Genre : Fiction, management, humour
Nationality : Indian
Website : www.chetanbhagat.com
Facebook-ing at : chetanbhagat.fanpage
Tweet-ing at : chetan_bhagat
Chetan Bhagat is an Indian author, columnist and speaker. He is the author of five bestselling novels Five Point Someone (2004), One Night @ the Call Center (2005), The 3 Mistakes of My Life (2008), 2 States (2009) & Revolution 2020: Love, Corruption, Ambition (2011). An alumnus of Indian Institute of Technology, Delhi and Indian Institute of Management, Ahmedabad, Bhagat has become more of a youth icon in the country. He writes columns for English and Hindi newspapers like The times of India, Dainik Bhaskar etc.
Though Bhagat’s novels have more of a commercial taste than literary, he has been a tremendous influence on the national mind. Indeed his writing has played the major role behind his growing fame. Also his speeches and articles on present-day issues have contriubuted in that matter. The variety of topics which form the basis of his novels has also drawn the attention of the masses. While his first book deals with the many pleasures and pathos of engineering students, the third fiction is a love story being hindered by the very relevant caste distinction in the country. His own life has been an inspiration for it.
His latest non-fiction -What Young India Wants- raises questions using interesting metaphors thereby opening his skills in this altogether new genre.
In his own simple yet elaborate prose, Bhagat has impressed many minds. His works might not have enriching literature but in their own correctness, they portray a far deeper truth. His brilliant educational background added to his literary flair makes him an important intellectual asset for the country. In his fiction and non-fiction, Bhagat is someone everybody looks up to.
Ironical enough that I read this book on 2nd October, Mahatma’s birthday. To speak about the book I will say it tells the truth. All this while, the most fascinating feature of Chetan Bhagat’s books has been their titles. After starting with the tale of what one should not do at IIT he has travelled a long way. And as his latest non-fiction opens up the way he looks and sees the country, the readers also cannot help but go through their own opinions…Read more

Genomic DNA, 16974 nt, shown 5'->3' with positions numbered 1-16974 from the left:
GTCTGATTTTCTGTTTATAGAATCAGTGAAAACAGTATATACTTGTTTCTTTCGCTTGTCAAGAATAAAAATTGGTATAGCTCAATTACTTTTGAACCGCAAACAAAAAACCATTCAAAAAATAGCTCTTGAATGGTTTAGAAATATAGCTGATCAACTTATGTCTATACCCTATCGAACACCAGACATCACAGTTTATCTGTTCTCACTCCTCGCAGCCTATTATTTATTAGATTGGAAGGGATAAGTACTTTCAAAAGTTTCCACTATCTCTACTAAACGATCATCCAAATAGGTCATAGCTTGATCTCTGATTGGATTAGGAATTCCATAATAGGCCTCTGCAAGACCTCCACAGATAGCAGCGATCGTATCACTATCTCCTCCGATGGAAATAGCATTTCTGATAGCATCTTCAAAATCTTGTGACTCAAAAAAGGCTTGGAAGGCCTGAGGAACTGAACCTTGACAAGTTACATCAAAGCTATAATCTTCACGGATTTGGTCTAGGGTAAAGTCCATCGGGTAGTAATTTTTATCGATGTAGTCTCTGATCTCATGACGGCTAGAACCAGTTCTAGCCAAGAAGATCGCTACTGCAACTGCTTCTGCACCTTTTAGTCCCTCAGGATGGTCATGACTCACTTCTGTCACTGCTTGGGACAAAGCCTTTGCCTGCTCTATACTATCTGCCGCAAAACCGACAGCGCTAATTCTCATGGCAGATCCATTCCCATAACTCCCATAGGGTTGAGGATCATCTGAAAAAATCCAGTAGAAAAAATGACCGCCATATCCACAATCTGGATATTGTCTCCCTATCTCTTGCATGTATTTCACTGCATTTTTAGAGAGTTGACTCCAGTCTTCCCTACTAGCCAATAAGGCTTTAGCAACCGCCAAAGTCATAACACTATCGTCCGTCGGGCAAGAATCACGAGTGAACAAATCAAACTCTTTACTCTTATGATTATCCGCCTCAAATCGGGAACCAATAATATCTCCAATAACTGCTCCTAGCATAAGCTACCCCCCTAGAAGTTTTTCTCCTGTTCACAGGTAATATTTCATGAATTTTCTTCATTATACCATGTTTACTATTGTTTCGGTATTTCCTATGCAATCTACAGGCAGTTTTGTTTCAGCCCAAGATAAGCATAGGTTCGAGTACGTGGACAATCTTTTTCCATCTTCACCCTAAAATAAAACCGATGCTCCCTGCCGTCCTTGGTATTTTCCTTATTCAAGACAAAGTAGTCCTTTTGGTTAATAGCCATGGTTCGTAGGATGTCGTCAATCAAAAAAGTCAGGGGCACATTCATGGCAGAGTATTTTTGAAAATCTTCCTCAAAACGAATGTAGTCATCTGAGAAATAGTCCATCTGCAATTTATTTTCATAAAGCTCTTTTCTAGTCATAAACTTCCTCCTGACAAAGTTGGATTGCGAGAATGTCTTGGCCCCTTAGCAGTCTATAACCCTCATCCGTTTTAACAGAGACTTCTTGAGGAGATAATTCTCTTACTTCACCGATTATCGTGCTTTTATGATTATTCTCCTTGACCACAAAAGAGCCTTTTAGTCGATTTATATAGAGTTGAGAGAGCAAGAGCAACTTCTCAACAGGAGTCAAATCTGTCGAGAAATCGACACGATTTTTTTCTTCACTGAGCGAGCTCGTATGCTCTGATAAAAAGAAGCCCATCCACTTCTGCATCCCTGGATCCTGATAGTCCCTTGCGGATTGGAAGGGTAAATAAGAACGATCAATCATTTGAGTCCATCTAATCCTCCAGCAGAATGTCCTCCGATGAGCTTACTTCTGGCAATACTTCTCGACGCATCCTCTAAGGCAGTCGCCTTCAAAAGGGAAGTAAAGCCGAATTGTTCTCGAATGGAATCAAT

This is a story of a love triangle. Set on the background of a dingy corrupted society it ends as a journey of self-discovery. Indeed in times like these we need a revolution for which Gopal relies on friend Raghav and lets go the love of his life Aarti with him, thinking of their better future together. This book is thought provoking as it instigates a rage inside us, a want for change and an urge that makes us think that we ourselves can do it. In a world so wrong, only a few things rest on our hand. We need to make them right such that, in turn, they make us happy. And when things do not stay the way they should be, we call for change.
Krish and Ananya are two people in love. After completing every challenge of life with highest credit they meet each other at the portals of academic excellence, IIMA. Like many reading in their institute, they sail through the years tied in a romantic and friendly bond to reach the greener pastures of life, shining in the spring of success. When everything around seems glorious with the perfectness they had achieved in life one thing becomes the source of all troubles, love. Sorry. To rephrase, love that wishes to culminate into inter-caste marriage. How the Punjabis are unhappy with the docile South Indians and vice versa has become an old story now. What glows marvellously is the way they overcome this stale problem uniting the two states into one, the state of love and humanity. The best of Bhagat says my personal view.
Revolving around a triangular friendship, the author travels out of the metropolis this time and chooses Ahmedabad. The characters hear belong to simple middle-class households, thriving through more fundamental problems. Yet their stories are not to be belittled. A man’s crisis, which includes economic, social and personal sagas comes alive in this novel. Also the author carefully deals with the hollow religious divides that are prominent even to this date. What makes the story al the more appealing is the great Indian Cricket and the hub-bub surrounding it. Another good read.
Call Center is a common name in today’s life, especially the public sector. A large fraction of modern day youth is intricately connected to it through their bread and butter. Dealing with the lives of six such common man, a writer and one absolute entity- God, this book is more like a wonder. The characters in display are unique, each having a unique set of challanges to be faced and strived through. Their journey through cross-roads, getting entangled in relationships, falling in puddles and finally coming out of them makes the book interesting. Maybe a little less witty than the first one, the book is devoid of much literary genius. Then again Bhagat speaks for those who can do without it yet can manage to reach our hearts.
Funny but dark, the book deals with the drama which circulates education in our country. Centred between the lives of three students belonging to the epitome of education in the country i.e. the IITs, it shows how Hari, Alok and Ryan traverse the many roads of lives in their journey together. Four years of college is a long time; to learn, to commit mistakes, to fall in love and finally to learn some more. Bhagat’s witty prose provides the perfect shades of yellow and blue to the many joys and sorrows depicted here. An enjoyable read.
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